|Lana Turner and Richard Carlson|
Just when the Dancing Tobins are to begin a new film, Toddy Tobin (a barely-seen Mary Beth Hughes) gets pregnant, and the search is on for someone to co-star with her husband, Freddy (Lee Bowman sans mustache). Learning that the studio is to conduct a talent search on college campuses, Freddy protests that he needs a professional, so it is decided to fix the contest, send talented Patty Marlowe (Lana Turner) to one of the institutions, and make damn certain that she is the winner. Patty gets involved with the editor of the school paper, "Pug" Braddock (Richard Carlson), who figures there has to be a "plant" and decides to ferret out who she is even as Patty assists him as a way of hiding the truth. Will Patty go to Hollywood, or will her scheme come undone? The movie begins well, but the fun peters out halfway through or earlier, and you'll find that you couldn't care less how it comes out. The script lets down the players, who are game and enthusiastic throughout, with Turner [Love Has Many Faces] and Carlson [All I Desire] swell in the leads, Ann Rutherford perky as a secretary who helps Patty, Leon Errol his usual fun self as Patty's father, and Thurston Hall and Monty Woolley also briefly on hand as well. I think I spotted drummer Buddy Rich a couple of times. Band leader Artie Shaw, playing himself, is third-billed but only gets one line of dialogue! He must have impressed Lana Turner, however, because she married him the following year [he also married Ava Gardner and Evelyn Keyes, among others]. Hal Le Sueur, Joan Crawford's brother, plays a handsome college student but has no lines. S. Sylvan Simon also directed the far superior The Fuller Brush Man.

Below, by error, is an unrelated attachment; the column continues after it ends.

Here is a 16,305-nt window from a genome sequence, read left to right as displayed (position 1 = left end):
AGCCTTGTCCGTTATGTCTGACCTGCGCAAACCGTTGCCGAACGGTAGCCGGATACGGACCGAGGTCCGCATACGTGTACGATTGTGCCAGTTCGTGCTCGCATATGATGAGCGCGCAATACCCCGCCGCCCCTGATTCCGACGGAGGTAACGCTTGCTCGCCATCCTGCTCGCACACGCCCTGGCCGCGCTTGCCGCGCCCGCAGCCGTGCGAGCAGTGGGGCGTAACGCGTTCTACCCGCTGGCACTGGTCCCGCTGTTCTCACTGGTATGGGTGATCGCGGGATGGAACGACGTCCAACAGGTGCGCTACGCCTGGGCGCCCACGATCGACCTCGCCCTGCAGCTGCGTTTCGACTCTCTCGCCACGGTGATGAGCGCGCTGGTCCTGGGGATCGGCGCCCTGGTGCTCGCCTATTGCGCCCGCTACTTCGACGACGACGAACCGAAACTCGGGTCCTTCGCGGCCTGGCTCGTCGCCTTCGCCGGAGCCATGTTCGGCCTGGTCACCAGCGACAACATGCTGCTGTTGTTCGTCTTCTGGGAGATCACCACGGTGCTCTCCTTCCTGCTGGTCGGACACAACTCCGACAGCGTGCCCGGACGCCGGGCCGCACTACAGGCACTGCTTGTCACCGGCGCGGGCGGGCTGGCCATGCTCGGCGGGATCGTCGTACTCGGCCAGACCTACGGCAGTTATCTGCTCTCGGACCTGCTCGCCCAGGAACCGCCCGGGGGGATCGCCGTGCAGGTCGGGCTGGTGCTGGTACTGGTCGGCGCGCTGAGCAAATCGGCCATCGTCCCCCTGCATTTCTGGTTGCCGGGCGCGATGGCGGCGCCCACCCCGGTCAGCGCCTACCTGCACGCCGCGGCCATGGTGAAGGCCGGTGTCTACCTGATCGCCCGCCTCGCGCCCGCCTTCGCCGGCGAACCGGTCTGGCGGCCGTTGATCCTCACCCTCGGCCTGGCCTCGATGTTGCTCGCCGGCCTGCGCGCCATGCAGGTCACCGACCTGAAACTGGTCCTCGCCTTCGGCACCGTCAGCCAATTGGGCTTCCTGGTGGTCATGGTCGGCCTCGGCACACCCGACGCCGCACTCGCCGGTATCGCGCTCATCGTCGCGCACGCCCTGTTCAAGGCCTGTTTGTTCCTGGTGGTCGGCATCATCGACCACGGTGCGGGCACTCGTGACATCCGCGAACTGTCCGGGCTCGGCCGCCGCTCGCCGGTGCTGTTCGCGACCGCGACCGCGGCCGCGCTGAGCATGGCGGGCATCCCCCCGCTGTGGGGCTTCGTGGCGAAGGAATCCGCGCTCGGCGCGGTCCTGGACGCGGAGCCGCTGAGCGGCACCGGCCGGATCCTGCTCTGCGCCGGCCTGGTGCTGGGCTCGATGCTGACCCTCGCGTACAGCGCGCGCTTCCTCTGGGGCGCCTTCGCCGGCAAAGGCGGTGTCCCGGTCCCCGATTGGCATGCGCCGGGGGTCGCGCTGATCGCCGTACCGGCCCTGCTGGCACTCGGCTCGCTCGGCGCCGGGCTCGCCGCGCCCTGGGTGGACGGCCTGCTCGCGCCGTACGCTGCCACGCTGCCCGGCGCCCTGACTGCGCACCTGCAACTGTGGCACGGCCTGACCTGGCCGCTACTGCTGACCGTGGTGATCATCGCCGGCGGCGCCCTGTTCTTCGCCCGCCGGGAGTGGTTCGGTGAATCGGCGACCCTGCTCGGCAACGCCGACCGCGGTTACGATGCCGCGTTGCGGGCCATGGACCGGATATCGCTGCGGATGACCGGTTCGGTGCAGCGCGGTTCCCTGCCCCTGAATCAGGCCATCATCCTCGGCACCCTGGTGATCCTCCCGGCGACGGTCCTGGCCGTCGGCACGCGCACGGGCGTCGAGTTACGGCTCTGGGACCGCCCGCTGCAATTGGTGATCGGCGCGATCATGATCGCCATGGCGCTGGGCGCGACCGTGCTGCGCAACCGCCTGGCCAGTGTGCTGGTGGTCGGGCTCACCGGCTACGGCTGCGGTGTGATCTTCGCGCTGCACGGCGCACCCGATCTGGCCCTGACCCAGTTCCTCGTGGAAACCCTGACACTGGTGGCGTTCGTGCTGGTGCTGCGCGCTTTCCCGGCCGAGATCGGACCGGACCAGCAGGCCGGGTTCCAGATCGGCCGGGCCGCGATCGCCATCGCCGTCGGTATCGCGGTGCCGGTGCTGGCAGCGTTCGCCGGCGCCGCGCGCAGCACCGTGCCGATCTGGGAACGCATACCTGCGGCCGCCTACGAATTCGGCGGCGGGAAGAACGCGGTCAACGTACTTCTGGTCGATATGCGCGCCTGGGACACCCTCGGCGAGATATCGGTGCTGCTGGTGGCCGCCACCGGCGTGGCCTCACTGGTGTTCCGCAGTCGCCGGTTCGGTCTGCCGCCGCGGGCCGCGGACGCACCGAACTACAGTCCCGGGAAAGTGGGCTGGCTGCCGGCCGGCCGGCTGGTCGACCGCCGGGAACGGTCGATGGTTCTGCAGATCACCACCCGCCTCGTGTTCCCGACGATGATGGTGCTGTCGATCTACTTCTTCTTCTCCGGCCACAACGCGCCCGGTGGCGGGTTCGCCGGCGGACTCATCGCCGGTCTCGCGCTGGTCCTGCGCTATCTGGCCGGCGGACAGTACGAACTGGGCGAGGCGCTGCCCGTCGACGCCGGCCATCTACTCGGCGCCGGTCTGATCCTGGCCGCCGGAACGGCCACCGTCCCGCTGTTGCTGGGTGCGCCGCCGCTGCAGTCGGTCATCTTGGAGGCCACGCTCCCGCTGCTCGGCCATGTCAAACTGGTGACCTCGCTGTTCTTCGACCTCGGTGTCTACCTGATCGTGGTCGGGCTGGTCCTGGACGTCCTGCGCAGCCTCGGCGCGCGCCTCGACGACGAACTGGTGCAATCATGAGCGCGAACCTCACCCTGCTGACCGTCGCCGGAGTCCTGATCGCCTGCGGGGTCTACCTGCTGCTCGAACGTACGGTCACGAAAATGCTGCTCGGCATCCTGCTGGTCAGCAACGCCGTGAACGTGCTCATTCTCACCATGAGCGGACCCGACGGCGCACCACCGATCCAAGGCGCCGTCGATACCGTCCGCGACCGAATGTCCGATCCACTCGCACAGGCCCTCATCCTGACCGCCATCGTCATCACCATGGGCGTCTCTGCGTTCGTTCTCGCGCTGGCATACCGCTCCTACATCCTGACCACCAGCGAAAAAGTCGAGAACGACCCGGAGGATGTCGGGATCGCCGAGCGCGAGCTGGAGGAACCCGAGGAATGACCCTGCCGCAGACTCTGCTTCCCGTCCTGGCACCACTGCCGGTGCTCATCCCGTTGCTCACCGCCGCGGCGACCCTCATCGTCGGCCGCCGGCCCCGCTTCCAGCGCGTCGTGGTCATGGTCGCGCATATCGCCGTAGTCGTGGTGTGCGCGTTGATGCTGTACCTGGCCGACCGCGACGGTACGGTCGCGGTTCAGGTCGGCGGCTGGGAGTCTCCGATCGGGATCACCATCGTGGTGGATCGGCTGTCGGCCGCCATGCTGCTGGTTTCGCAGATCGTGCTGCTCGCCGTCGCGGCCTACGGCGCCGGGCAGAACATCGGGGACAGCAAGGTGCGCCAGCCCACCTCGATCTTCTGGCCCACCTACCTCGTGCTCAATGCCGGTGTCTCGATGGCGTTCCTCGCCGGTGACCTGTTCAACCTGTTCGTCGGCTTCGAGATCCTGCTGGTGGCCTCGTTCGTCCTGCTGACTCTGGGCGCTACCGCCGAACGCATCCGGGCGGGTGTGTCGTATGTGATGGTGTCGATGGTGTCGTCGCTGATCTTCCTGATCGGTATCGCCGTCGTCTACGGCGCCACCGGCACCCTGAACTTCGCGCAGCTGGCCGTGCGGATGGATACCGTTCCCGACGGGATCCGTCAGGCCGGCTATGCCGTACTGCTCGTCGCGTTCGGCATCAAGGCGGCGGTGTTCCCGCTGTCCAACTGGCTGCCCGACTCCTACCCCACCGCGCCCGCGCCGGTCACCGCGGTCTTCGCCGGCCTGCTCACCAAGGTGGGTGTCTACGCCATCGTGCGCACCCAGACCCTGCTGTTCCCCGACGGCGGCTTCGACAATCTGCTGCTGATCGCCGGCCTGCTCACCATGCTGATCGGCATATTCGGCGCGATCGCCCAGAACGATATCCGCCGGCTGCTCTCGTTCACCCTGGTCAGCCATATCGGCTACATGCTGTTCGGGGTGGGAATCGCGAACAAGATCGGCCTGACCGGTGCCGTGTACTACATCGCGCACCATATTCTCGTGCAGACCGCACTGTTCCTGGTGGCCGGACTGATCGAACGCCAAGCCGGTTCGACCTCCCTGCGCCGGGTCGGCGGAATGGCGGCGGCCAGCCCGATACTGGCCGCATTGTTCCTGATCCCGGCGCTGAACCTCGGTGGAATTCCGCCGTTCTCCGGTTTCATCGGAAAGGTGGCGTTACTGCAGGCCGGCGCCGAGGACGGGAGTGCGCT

Verdict: Picture could have been cute but it turns into a stink bomb.**